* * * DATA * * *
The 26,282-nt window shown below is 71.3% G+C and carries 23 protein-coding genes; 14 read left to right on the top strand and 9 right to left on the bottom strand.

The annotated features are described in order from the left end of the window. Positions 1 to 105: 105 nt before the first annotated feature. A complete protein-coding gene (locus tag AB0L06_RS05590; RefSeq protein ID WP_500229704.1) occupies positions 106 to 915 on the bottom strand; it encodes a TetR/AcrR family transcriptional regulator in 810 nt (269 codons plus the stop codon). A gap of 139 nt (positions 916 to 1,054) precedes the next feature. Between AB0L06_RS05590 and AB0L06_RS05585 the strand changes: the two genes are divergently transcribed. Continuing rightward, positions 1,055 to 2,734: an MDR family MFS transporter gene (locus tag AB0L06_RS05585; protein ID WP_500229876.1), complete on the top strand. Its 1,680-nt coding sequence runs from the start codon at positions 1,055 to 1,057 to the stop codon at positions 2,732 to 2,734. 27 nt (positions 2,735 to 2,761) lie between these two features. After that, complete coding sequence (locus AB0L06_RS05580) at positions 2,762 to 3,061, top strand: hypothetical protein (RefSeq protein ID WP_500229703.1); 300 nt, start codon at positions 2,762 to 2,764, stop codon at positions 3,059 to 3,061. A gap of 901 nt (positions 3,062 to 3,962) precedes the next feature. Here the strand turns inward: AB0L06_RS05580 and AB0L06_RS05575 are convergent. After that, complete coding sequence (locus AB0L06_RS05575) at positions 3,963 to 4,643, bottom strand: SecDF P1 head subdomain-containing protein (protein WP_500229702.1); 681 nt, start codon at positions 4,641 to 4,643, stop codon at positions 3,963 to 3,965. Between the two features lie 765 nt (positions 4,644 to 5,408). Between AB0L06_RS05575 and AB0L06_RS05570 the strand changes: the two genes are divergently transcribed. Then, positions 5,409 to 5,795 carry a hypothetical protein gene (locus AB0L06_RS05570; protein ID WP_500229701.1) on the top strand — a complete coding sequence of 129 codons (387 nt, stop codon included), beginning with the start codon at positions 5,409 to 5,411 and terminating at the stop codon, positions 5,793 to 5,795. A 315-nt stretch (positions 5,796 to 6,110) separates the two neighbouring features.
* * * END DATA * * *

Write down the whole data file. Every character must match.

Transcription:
The 26,282-nt window shown below is 71.3% G+C and carries 23 protein-coding genes; 14 read left to right on the top strand and 9 right to left on the bottom strand.

The annotated features are described in order from the left end of the window. Positions 1 to 105: 105 nt before the first annotated feature. A complete protein-coding gene (locus tag AB0L06_RS05590; RefSeq protein ID WP_500229704.1) occupies positions 106 to 915 on the bottom strand; it encodes a TetR/AcrR family transcriptional regulator in 810 nt (269 codons plus the stop codon). A gap of 139 nt (positions 916 to 1,054) precedes the next feature. Between AB0L06_RS05590 and AB0L06_RS05585 the strand changes: the two genes are divergently transcribed. Continuing rightward, positions 1,055 to 2,734: an MDR family MFS transporter gene (locus tag AB0L06_RS05585; protein ID WP_500229876.1), complete on the top strand. Its 1,680-nt coding sequence runs from the start codon at positions 1,055 to 1,057 to the stop codon at positions 2,732 to 2,734. 27 nt (positions 2,735 to 2,761) lie between these two features. After that, complete coding sequence (locus AB0L06_RS05580) at positions 2,762 to 3,061, top strand: hypothetical protein (RefSeq protein ID WP_500229703.1); 300 nt, start codon at positions 2,762 to 2,764, stop codon at positions 3,059 to 3,061. A gap of 901 nt (positions 3,062 to 3,962) precedes the next feature. Here the strand turns inward: AB0L06_RS05580 and AB0L06_RS05575 are convergent. After that, complete coding sequence (locus AB0L06_RS05575) at positions 3,963 to 4,643, bottom strand: SecDF P1 head subdomain-containing protein (protein WP_500229702.1); 681 nt, start codon at positions 4,641 to 4,643, stop codon at positions 3,963 to 3,965. Between the two features lie 765 nt (positions 4,644 to 5,408). Between AB0L06_RS05575 and AB0L06_RS05570 the strand changes: the two genes are divergently transcribed. Then, positions 5,409 to 5,795 carry a hypothetical protein gene (locus AB0L06_RS05570; protein ID WP_500229701.1) on the top strand — a complete coding sequence of 129 codons (387 nt, stop codon included), beginning with the start codon at positions 5,409 to 5,411 and terminating at the stop codon, positions 5,793 to 5,795. A 315-nt stretch (positions 5,796 to 6,110) separates the two neighbouring features.